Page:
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Email: mail@timberwolfinformation.org

DNR starts issuing wolf alerts

DNR starts issuing wolf alerts

By Karen Madden
Central Wisconsin Sunday

The state Department of Natural Resources has a new e-mail alert system to let residents know about wolf activity in their area so they can take steps to keep pets safe.

There have been nine confirmed reports of wolves attacking dogs in Wisconsin this year, according to the DNR website. Four of the attacks resulted in dog deaths, including one in Adams County. People can sign up to get an e-mail or text message anytime wolves attack hunting dogs or other pets. The system, which has been in place about two weeks, is designed mostly for people who hunt with dogs, said Adrian Wydeven, DNR ecologist.

“The alert is not meant to alarm or scare anyone, but to let them know where wolves are causing problems,” Wydeven said.

There are about 700 wolves in the state, about 10 percent more than in 2009, according to a recently completed DNR count.

Last summer, wolves killed Rick Nelson’s 9-year-old coonhound, Maggie, while he was training the dog to track bear. Nelson, 46, of Loyal, said he has been hunting in the same area since he was about 12 years old and won’t change that because wolves are there.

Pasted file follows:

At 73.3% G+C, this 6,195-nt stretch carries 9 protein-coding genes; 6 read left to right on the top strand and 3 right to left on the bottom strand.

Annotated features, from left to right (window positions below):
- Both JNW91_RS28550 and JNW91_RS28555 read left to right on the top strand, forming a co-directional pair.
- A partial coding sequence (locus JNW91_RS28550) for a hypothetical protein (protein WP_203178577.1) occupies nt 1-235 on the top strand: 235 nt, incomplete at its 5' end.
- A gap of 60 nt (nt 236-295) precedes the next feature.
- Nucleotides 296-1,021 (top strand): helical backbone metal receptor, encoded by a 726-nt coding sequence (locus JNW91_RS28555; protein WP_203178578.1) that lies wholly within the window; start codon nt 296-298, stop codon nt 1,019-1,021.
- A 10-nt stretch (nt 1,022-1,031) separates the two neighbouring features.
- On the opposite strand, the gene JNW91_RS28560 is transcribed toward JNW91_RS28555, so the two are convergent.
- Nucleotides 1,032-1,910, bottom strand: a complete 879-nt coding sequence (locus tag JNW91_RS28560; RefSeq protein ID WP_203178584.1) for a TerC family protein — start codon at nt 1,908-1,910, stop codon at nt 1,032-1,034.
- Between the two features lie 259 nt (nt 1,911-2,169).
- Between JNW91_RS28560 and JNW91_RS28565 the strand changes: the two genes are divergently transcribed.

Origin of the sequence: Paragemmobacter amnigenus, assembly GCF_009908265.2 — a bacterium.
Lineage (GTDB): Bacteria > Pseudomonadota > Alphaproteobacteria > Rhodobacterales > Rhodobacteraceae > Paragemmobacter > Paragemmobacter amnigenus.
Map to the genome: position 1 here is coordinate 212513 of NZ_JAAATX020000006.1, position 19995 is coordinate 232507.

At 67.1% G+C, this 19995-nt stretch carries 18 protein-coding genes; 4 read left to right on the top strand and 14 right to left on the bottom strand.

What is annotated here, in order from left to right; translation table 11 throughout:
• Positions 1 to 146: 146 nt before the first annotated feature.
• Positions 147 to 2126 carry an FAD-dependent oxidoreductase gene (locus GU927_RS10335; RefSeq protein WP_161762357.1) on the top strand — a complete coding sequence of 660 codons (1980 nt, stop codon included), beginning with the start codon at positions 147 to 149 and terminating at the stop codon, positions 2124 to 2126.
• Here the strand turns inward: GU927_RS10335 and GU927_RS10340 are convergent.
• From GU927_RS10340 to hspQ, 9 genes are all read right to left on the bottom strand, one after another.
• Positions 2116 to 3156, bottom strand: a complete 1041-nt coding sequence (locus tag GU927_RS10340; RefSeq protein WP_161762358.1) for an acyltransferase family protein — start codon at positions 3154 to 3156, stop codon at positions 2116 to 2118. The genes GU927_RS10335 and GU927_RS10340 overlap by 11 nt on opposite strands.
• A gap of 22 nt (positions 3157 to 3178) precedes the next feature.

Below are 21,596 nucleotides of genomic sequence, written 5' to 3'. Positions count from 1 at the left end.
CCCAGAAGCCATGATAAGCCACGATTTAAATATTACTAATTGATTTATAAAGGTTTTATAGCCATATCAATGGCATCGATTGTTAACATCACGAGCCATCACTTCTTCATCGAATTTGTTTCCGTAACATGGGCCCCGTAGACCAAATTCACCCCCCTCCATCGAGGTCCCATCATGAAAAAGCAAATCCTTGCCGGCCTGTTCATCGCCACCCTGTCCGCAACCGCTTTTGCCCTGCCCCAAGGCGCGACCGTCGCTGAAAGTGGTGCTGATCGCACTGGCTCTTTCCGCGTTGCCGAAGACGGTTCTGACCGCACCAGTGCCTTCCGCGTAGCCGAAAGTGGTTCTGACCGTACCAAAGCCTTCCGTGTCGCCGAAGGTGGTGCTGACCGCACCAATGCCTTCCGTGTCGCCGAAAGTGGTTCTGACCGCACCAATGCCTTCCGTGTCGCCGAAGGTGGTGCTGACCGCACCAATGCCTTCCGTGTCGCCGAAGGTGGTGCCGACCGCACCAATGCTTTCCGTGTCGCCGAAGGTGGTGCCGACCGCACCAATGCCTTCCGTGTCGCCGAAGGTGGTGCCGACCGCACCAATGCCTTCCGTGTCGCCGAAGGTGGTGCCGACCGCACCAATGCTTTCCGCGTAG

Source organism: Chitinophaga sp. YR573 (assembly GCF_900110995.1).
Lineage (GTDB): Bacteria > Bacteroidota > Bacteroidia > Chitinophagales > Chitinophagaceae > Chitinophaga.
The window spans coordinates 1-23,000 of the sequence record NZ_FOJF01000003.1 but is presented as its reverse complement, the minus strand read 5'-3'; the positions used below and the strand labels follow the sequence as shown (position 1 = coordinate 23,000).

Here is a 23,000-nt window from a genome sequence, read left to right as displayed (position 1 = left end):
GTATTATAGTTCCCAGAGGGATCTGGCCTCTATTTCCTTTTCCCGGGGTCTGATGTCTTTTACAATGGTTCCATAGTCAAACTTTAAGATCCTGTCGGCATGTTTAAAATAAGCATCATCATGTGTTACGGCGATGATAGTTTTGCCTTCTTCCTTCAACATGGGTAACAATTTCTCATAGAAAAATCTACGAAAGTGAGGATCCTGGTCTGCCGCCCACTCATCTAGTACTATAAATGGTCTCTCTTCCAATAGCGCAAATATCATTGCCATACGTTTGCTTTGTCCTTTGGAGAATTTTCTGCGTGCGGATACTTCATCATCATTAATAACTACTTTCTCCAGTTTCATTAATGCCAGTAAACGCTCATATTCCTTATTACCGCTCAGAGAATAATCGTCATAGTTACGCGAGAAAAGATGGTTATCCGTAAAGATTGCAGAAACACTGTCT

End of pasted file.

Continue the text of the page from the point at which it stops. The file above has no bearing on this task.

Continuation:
Nelson said he wasn’t aware of wolf activity in the area when Maggie was killed. He said he would have used more caution and kept a closer eye on his dog if he had been warned. However, he said he doesn’t think the alerts will change anything.

If people know there is wolf activity in their area, they should make sure no food scraps are left outside, Wydeven said. Garbage can attract wolves, and so can animals that are left outside. The most dangerous time for pets is just before sunrise or after sunset.

“Turn lights on and make noise when letting them out at night or early morning,” Wydeven said.

People feeding deer might also unwittingly draw wolves to the area. Deer are wolves’ main food source, with each wolf killing about 20 deer per year, Wydeven said.

The U.S. Fish and Wildlife Service took wolves off the endangered species list in 2007. Once they’re off the list, DNR officials can take steps to control the population. However, they were put back on the list in September 2008 because of a legal challenge, Wydeven said. A failure to hold a public hearing caused a second attempt at delisting to fail in 2009. A research project to evaluate the wolves’ status is further delaying efforts to take them off the endangered species list.

The DNR set a wolf management plan in Wisconsin that had a goal of 350 wolves, about half the current number, outside of American Indian reservations, Wydeven said. There are 20 to 30 wolves on reservations in the state.

Additional Facts

On the Web

The state Department of Natural Resources has created a new wolf activity alert program.

To sign up for wolf activity alerts from the DNR, go to www.dnr.state.wi.us and search for “dog depredation by wolves.” From there, follow the directions to subscribe.

People who see wolves in their area can alert their local DNR station. People who want to report a wolf attack should call the U.S. Fish and Wildlife Service at 800-433-0663 if the incident occurred below the Portage-Marathon counties line, or 800-226-1368 if above the line

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